Lavrov warns against partition of SyriaRussian Politics & Diplomacy September 23, 0:00
Lavrov calls to coordinate Russian, US military action in SyriaRussian Politics & Diplomacy September 22, 21:05
Lavrov blames Obama administration for souring Russia-US tiesRussian Politics & Diplomacy September 22, 20:41
Waging war on Korean Peninsula inadmissible, says LavrovRussian Politics & Diplomacy September 22, 20:36
Russian Northern Fleet completes drills in ArcticMilitary & Defense September 22, 18:01
OPEC and non-OPEC countries to continue talks on oil production cut dealBusiness & Economy September 22, 17:28
Russian pair figure skaters Kavaguti, Smirnov retire from sportSport September 22, 16:48
Record number of delegations register for St. Petersburg-hosted IPU AssemblyRussian Politics & Diplomacy September 22, 16:47
Astronauts to make quickest trip ever to ISS in DecemberScience & Space September 22, 16:27
PARIS/ ST. PETERSBURG, July 31 (Itar-Tass) - EU should reach a new level of coordination if it wants to overcome the crisis successfully, international economics expert Dominique Strauss-Kahn said Wednesday in an interview with Itar-Tass and the Rossiya-24 TV channel.
If the European nations fail to attain a new level of coordination, the Old Continent will lose its leading role in the international arena in the next ten or so years.
Along with it, Strauss-Kahn, who is a former Managing Director of the International Monetary Fund, voiced the apprehensions that the Europeans will be unable to regain dynamic economic growth within the next five or so years.
“Europe feels a stronger impact of the crisis /compared with other parts of the world - Itar-Tass/ because of its inability to conduct a common policy,” he said. “The feebleness of Europe’s construction, which many experts started pointing out quite some time ago, was especially noticeable in a situation of relative calm but it made itself manifest immediately in the period of turbulences.”
“The European leaders are much more concerned with their own re-election and with their national problems,” Strauss-Kahn said. “I am afraid they have a rather narrow vision of globalization and that’s why they failed to brace themselves for rebuffing the crisis.”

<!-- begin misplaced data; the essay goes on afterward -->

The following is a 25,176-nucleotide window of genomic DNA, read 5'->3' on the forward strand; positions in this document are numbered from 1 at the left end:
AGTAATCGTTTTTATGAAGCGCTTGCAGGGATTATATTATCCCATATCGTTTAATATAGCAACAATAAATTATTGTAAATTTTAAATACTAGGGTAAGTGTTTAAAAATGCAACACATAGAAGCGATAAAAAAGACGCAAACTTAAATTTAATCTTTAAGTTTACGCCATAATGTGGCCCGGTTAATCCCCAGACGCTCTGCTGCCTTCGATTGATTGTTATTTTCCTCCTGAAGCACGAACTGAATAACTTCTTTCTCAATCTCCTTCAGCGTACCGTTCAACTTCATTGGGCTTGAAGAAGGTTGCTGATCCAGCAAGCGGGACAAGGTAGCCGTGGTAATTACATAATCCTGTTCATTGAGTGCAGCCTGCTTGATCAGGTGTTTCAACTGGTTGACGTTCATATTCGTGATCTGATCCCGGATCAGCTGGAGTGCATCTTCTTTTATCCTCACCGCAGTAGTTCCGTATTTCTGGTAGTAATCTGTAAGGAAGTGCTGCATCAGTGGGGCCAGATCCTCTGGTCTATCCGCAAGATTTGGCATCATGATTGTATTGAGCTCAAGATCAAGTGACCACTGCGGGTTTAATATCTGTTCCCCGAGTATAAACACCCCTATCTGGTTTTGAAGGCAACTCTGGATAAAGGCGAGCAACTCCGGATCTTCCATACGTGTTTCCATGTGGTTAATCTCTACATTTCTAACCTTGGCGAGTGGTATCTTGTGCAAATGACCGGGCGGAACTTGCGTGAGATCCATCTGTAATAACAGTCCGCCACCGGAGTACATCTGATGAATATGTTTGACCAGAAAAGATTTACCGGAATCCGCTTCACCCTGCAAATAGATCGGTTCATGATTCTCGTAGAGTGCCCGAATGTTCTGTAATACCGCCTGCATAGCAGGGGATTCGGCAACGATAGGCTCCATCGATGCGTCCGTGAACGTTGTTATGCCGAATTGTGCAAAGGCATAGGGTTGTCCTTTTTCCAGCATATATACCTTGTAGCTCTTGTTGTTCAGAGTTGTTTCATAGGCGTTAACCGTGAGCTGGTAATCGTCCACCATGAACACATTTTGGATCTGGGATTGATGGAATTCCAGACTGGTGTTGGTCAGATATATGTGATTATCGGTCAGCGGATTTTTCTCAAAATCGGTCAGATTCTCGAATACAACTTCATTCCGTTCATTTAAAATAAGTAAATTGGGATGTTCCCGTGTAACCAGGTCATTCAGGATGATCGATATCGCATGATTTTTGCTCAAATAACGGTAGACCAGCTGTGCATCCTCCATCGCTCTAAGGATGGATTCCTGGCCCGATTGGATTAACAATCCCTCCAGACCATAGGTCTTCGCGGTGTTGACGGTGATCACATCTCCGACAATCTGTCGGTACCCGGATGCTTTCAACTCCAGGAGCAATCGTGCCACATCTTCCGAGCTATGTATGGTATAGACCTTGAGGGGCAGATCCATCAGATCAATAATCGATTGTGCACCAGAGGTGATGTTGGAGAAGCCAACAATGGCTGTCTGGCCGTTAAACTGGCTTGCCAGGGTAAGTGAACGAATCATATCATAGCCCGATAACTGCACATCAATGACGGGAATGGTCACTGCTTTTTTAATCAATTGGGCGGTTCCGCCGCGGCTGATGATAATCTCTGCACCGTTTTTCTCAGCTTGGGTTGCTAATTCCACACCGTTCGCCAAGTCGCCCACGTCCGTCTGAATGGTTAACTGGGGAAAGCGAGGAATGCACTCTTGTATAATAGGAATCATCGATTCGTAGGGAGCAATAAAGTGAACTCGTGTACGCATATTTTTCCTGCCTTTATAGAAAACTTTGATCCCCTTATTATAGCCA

He believes that the process of globalization makes economic competition more acute.
“From my angle of view, globalization implies a contention, a war of the economies, economic relations between which have existed - albeit on a different scale - have existed until this very day, and development was piggybacked by the domestic market,” Strauss-Kahn said.
“However, globalization has transformed all countries into contenders or even warring sides,” he said.
Given the conditions of nowadays, ‘the Europeans are unable to do the things that large powers can afford.’
“No doubt, the U.S. can prepare for it but it will proceed from its own interests, and China will also act in its own interests, and Russia, too,” Strauss-Kahn said. “As for the EU, it can’t do this due to insufficient coordination among the member-states and unless a rise occurs in the Old Continent, Europe will have no weight in the international arena within twenty or so years.”
He pointed out a definite dichotomy of the situation saying that Europe will unlikely regain steady growth within the next few years.
“Indicators may climb a little or go down alongside with small fluctuations but if one looks at it from the structural angle, a strong economic growth of no less than 3% isn’t expected in Europe for many years to come,” Strauss-Kahn said. “Consequently, the next few years will see more huge difficulties and unemployment.”
He warned in this connection that social instability always contains covert threats to democracy.
“It’s obvious now that the deterioration of social conditions leads up to a destruction of democracy and heightens the risks of extremism - something that can be seen in many European countries already today,” Strauss-Kahn said.